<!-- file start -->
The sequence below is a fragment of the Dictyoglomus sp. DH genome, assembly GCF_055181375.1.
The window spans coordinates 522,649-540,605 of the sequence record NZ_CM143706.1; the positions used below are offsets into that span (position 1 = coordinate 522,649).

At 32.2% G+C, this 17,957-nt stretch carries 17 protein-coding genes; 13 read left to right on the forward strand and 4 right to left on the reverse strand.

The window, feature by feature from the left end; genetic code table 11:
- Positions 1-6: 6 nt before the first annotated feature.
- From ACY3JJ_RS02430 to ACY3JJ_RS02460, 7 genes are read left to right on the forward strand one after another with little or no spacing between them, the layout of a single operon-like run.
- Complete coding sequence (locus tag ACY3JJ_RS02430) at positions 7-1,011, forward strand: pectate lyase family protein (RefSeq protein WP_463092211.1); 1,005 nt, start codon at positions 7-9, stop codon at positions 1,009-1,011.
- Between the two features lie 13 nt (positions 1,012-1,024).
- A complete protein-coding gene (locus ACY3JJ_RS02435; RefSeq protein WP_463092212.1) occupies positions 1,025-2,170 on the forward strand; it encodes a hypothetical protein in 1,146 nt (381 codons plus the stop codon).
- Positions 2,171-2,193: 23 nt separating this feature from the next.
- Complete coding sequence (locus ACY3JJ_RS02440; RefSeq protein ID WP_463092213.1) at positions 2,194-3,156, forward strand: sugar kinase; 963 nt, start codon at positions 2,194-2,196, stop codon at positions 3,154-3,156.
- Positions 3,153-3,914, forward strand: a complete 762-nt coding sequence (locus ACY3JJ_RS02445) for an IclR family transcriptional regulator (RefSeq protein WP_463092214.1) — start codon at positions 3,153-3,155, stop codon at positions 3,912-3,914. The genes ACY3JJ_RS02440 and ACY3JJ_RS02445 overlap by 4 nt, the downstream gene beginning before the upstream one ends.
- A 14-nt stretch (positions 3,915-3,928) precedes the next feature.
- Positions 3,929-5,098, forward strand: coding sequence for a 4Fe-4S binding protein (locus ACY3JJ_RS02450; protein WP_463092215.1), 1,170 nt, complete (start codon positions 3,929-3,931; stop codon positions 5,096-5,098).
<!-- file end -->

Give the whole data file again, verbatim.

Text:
The sequence below is a fragment of the Dictyoglomus sp. DH genome, assembly GCF_055181375.1.
The window spans coordinates 522,649-540,605 of the sequence record NZ_CM143706.1; the positions used below are offsets into that span (position 1 = coordinate 522,649).

At 32.2% G+C, this 17,957-nt stretch carries 17 protein-coding genes; 13 read left to right on the forward strand and 4 right to left on the reverse strand.

The window, feature by feature from the left end; genetic code table 11:
- Positions 1-6: 6 nt before the first annotated feature.
- From ACY3JJ_RS02430 to ACY3JJ_RS02460, 7 genes are read left to right on the forward strand one after another with little or no spacing between them, the layout of a single operon-like run.
- Complete coding sequence (locus tag ACY3JJ_RS02430) at positions 7-1,011, forward strand: pectate lyase family protein (RefSeq protein WP_463092211.1); 1,005 nt, start codon at positions 7-9, stop codon at positions 1,009-1,011.
- Between the two features lie 13 nt (positions 1,012-1,024).
- A complete protein-coding gene (locus ACY3JJ_RS02435; RefSeq protein WP_463092212.1) occupies positions 1,025-2,170 on the forward strand; it encodes a hypothetical protein in 1,146 nt (381 codons plus the stop codon).
- Positions 2,171-2,193: 23 nt separating this feature from the next.
- Complete coding sequence (locus ACY3JJ_RS02440; RefSeq protein ID WP_463092213.1) at positions 2,194-3,156, forward strand: sugar kinase; 963 nt, start codon at positions 2,194-2,196, stop codon at positions 3,154-3,156.
- Positions 3,153-3,914, forward strand: a complete 762-nt coding sequence (locus ACY3JJ_RS02445) for an IclR family transcriptional regulator (RefSeq protein WP_463092214.1) — start codon at positions 3,153-3,155, stop codon at positions 3,912-3,914. The genes ACY3JJ_RS02440 and ACY3JJ_RS02445 overlap by 4 nt, the downstream gene beginning before the upstream one ends.
- A 14-nt stretch (positions 3,915-3,928) precedes the next feature.
- Positions 3,929-5,098, forward strand: coding sequence for a 4Fe-4S binding protein (locus ACY3JJ_RS02450; protein WP_463092215.1), 1,170 nt, complete (start codon positions 3,929-3,931; stop codon positions 5,096-5,098).